Ringing in a New Phase

Audrey Perera Spring 2024 UNT Ring Award recipient

Audrey Perera (’24) is proof that you don’t always need a lot of time to make the most of it. The future forensic scientist transferred to the University of North Texas as she entered her junior year, having completed two years of coursework at Collin Community College. Now, as she prepares to say goodbye to UNT and take the next steps in life, she’ll have a little gold reminder of UNT on her left hand ring finger to carry along.

Perera, a McKinney, Texas native who just completed her bachelor’s degree in biochemistry, was selected as the UNT Ring Award recipient earlier this year and was presented with the time honored accessory during the UNT Ring Ceremony and Eagle Ring Dive earlier in May.

“When I found out I won, I cried,” she says. “I was super excited and kind of overwhelmed in the moment — but a good overwhelming sense. I felt so lucky and proud.”

Every semester, a student is selected to receive a UNT ring free of charge, following an application and interview process with the UNT Alumni Association. At the ceremony, the student is presented with their ring and addresses the crowd of hundreds.

While a family member or loved one generally presents the ring to the award recipient, this year’s ceremony had something else in store. Perera says her family is spread out and wouldn’t be able to attend the ceremony, so she worked with the UNT Alumni Association to come up with an alternative. Ultimately, UNT President Neal Smatresk, who is stepping down from the position after more than 10 years in August, was selected to do the honors.

“They just said, ‘Well, the president could give it to you,’ and I knew this was going to be his last semester, so in that moment I knew it would be really special,” Perera says.

And special it was — a moment of warm sun as she dipped her new class ring into the fountains in the UNT Library Mall with her friends at her sides. But leading up to her graduation and further celebration the following week, Perera is also leaving UNT with a robust bank of fun memories and valuable knowledge that will carry her forward.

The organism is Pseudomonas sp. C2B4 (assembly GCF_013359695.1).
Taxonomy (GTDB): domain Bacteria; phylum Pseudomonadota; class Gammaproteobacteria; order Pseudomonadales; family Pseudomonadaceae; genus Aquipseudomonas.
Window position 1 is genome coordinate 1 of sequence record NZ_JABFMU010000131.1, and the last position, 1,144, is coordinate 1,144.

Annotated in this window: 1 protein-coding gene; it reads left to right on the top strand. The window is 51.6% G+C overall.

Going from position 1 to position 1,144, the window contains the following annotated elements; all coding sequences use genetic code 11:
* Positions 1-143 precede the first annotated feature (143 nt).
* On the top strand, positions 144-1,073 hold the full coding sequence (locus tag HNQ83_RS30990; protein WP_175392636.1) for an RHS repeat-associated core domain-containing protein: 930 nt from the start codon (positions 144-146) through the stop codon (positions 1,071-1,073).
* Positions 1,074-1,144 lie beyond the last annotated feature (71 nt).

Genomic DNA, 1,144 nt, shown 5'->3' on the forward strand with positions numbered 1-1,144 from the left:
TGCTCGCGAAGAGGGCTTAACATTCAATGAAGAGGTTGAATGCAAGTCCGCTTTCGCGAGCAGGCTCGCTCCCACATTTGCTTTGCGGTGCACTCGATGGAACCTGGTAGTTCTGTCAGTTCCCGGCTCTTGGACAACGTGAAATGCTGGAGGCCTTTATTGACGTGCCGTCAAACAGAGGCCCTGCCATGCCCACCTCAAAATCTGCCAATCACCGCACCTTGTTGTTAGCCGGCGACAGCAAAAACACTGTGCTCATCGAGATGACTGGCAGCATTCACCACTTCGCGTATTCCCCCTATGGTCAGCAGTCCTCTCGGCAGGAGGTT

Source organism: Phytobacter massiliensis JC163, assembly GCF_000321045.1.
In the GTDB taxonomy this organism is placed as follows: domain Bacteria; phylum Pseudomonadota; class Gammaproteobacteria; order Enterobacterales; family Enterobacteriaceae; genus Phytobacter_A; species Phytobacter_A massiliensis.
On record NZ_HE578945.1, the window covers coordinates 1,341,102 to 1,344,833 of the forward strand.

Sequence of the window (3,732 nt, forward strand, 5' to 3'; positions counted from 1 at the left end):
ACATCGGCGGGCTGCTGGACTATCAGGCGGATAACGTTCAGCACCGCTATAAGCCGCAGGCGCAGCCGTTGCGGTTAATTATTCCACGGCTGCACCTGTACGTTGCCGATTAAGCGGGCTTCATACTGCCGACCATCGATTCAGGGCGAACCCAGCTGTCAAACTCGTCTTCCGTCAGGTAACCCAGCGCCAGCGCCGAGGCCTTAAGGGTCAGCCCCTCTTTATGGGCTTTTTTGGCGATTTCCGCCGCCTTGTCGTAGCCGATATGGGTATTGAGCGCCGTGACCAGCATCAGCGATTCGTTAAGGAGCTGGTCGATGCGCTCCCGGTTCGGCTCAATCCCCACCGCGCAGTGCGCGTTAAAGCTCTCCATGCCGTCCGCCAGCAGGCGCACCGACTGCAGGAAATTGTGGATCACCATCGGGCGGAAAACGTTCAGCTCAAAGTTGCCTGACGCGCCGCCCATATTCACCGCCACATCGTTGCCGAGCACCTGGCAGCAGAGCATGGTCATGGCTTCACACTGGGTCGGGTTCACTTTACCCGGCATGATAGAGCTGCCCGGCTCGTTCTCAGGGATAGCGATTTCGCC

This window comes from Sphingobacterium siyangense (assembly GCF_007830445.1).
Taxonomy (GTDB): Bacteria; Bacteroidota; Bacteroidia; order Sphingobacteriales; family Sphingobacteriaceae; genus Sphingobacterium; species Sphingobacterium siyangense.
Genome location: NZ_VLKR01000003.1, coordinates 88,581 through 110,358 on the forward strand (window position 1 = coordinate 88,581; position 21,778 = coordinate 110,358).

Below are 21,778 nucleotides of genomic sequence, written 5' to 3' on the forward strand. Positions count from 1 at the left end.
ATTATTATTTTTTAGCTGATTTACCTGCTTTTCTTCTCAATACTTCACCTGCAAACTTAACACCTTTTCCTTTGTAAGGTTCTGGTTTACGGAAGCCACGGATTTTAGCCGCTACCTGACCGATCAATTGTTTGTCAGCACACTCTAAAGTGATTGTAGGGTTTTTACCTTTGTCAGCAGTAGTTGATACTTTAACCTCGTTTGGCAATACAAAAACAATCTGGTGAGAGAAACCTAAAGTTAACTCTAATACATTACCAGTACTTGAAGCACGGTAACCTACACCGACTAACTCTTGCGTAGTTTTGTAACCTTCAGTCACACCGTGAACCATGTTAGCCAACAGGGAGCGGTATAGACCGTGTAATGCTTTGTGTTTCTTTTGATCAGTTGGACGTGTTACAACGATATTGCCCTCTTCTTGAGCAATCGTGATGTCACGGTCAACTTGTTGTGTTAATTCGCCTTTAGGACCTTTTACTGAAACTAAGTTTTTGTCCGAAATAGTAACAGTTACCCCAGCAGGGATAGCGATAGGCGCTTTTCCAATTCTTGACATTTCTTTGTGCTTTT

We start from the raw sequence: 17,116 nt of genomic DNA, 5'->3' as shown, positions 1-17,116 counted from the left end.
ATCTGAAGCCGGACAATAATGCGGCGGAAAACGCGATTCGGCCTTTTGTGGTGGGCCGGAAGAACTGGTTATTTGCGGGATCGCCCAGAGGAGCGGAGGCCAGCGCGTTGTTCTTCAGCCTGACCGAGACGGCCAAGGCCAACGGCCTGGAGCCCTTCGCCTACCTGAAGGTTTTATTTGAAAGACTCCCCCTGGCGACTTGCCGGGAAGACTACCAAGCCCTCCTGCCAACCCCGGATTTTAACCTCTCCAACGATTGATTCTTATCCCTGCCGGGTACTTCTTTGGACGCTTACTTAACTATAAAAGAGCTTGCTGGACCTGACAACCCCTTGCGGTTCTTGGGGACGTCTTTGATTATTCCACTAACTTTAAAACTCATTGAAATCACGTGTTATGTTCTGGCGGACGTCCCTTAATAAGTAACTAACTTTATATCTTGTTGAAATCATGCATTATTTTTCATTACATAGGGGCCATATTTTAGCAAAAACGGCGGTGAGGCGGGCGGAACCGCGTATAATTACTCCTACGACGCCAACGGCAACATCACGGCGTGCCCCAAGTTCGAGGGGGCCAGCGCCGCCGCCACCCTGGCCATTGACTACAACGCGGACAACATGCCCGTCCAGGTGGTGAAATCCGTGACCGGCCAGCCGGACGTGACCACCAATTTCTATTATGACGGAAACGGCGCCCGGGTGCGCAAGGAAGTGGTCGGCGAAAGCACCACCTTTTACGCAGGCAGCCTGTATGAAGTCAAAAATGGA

Perera recalled why she chose to transfer to UNT.

“It’s a great school to study STEM, and I’m a biochemistry major, so that kind of sealed the deal for me,” Perera says. “We also have the forensic science certificate and that was a plus. And also, everyone was just so friendly and nice, it felt very welcoming.”

Perera says she leaned into her love for the sciences that began at an early age.

“I’ve always been interested in science, it was always like my favorite subject to take and I always did well in it,” she says. “Then, in high school, I took some law enforcement classes and decided that maybe forensic science was my thing, and it ended up working out really well. Now, I’m here and I’m hopefully continuing on that path.”

Outside of her coursework, Perera has been active on campus, working as a student assistant in UNT Housing for a year, and was formerly a member of the UNT forensics club. Perera has also been involved with the UNT First-Generation Success Center, which was established to better support the 41% of UNT students who are first generation.

“The First-Generation Success Center has been super helpful,” she says. “They have a lot of different events, especially for graduating seniors, like resume workshops, events for how to set up your LinkedIn page and other things like that. For me, that was particularly helpful because I don’t have anyone close who’s experienced the same thing, so it can be a little harder to figure it out.”

Perera says that making connections and fostering relationships with others at UNT helped her to feel included and increased her engagement on campus.

“Friends are so important to have, especially when you guys are going through similar journeys,” Perera says. “Even if you’re not the same major, you’re still experiencing college life for the first time and all sorts of first experiences at the same time.”

Already deep in the woods of her job search, Perera is ready to take on the next phase of life.

“I want to stay in the North Texas area, so there are only so many departments that hire for the job I want here,” she says. “So, I just keep a positive attitude, and remember that I have connections and a network from UNT, so I’m not in this alone.”